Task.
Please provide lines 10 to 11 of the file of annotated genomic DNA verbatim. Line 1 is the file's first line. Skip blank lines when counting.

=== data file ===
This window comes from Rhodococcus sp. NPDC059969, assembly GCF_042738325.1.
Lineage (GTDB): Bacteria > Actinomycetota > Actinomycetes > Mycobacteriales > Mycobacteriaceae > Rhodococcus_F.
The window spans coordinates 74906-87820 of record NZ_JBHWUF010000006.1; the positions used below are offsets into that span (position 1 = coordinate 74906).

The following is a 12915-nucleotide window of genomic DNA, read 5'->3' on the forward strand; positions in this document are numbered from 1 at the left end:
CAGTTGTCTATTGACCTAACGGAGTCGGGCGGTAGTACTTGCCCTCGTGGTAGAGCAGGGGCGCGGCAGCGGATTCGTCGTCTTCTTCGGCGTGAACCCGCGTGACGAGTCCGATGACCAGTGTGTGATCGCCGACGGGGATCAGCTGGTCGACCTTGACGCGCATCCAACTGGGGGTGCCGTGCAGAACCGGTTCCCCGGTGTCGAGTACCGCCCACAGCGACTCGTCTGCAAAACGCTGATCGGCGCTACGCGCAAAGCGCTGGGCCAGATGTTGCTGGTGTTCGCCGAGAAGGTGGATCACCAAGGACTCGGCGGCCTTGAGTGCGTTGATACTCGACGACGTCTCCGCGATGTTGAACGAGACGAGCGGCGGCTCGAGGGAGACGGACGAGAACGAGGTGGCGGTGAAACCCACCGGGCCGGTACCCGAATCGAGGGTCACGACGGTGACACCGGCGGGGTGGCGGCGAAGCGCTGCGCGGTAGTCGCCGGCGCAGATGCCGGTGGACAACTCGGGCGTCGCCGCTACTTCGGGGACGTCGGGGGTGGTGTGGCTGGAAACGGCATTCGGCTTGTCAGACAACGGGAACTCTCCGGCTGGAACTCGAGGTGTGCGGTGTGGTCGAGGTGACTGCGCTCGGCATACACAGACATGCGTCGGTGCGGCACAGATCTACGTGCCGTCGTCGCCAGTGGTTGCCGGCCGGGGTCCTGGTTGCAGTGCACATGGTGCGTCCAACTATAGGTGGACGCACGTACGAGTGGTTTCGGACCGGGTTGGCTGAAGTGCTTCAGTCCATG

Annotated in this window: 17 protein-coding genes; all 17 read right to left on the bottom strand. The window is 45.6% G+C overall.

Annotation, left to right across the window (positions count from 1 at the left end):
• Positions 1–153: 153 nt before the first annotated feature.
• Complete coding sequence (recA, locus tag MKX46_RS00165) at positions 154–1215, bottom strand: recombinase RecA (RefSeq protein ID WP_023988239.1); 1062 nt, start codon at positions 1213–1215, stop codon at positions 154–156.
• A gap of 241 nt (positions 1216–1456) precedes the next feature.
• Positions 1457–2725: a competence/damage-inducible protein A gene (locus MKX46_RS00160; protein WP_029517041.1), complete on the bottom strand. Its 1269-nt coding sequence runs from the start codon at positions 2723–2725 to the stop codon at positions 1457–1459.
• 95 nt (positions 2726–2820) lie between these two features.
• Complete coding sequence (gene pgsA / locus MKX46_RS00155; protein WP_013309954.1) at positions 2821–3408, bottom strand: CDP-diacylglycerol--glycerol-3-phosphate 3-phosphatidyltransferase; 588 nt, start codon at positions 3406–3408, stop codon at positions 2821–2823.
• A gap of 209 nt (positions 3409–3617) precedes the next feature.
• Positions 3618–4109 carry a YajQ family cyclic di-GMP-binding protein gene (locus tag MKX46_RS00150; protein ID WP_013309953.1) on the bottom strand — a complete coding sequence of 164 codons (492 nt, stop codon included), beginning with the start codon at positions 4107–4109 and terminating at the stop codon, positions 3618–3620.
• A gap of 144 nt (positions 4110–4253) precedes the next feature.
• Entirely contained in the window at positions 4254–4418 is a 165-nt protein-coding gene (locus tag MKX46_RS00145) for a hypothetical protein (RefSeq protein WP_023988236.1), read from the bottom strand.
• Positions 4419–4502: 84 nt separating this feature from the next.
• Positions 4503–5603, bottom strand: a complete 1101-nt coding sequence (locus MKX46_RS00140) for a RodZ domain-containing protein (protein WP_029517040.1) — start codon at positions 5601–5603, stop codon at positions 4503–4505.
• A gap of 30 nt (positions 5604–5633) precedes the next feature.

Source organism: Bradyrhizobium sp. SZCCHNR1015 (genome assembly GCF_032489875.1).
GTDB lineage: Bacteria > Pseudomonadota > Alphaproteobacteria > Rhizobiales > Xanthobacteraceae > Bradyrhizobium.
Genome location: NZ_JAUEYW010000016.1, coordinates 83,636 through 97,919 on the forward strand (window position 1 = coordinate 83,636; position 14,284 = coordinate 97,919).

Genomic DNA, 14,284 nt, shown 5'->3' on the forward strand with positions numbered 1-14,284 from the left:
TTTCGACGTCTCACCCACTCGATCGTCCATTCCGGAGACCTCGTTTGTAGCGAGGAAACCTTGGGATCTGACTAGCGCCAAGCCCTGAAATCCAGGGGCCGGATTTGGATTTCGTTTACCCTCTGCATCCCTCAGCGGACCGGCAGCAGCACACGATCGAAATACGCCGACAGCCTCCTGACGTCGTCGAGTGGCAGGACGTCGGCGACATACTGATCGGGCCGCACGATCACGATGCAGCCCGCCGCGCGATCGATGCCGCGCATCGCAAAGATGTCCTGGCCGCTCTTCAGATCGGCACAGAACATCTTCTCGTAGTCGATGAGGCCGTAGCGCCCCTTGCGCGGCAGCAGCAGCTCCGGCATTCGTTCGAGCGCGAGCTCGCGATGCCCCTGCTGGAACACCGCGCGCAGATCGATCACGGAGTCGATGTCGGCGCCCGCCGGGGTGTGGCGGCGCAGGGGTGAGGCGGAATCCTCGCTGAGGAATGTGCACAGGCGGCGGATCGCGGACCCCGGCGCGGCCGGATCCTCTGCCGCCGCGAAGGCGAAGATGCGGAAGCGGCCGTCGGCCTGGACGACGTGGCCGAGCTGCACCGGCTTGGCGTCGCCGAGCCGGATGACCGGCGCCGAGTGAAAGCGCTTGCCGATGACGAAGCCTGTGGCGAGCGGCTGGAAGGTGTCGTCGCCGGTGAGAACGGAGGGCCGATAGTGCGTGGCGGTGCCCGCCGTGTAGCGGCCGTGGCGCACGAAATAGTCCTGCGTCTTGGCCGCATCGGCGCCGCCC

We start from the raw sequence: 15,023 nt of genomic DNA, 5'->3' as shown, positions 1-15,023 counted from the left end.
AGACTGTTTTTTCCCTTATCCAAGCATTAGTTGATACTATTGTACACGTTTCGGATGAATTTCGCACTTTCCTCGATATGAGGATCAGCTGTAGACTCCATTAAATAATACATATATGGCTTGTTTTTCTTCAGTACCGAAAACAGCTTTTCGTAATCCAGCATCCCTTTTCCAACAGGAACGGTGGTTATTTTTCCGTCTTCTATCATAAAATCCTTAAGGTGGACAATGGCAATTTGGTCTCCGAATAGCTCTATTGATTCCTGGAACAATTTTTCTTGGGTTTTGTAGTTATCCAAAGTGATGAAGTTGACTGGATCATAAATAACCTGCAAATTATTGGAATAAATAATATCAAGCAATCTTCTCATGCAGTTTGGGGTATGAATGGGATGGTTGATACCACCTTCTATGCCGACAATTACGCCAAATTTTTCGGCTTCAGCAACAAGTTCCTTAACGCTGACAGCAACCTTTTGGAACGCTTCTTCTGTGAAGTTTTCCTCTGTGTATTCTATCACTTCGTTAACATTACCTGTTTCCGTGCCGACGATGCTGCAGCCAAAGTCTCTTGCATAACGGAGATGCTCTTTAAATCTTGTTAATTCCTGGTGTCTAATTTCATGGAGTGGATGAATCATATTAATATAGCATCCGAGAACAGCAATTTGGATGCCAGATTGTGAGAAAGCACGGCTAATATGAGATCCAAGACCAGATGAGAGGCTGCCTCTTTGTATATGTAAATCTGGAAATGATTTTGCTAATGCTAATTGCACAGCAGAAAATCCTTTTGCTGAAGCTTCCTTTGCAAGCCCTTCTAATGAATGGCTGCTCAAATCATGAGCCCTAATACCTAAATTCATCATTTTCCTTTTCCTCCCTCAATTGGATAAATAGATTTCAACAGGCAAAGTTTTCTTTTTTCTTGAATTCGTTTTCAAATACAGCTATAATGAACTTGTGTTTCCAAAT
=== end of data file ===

• A gap of 241 nt (positions 1216–1456) precedes the next feature.
• Positions 1457–2725: a competence/damage-inducible protein A gene (locus MKX46_RS00160; protein WP_029517041.1), complete on the bottom strand. Its 1269-nt coding sequence runs from the start codon at positions 2723–2725 to the stop codon at positions 1457–1459.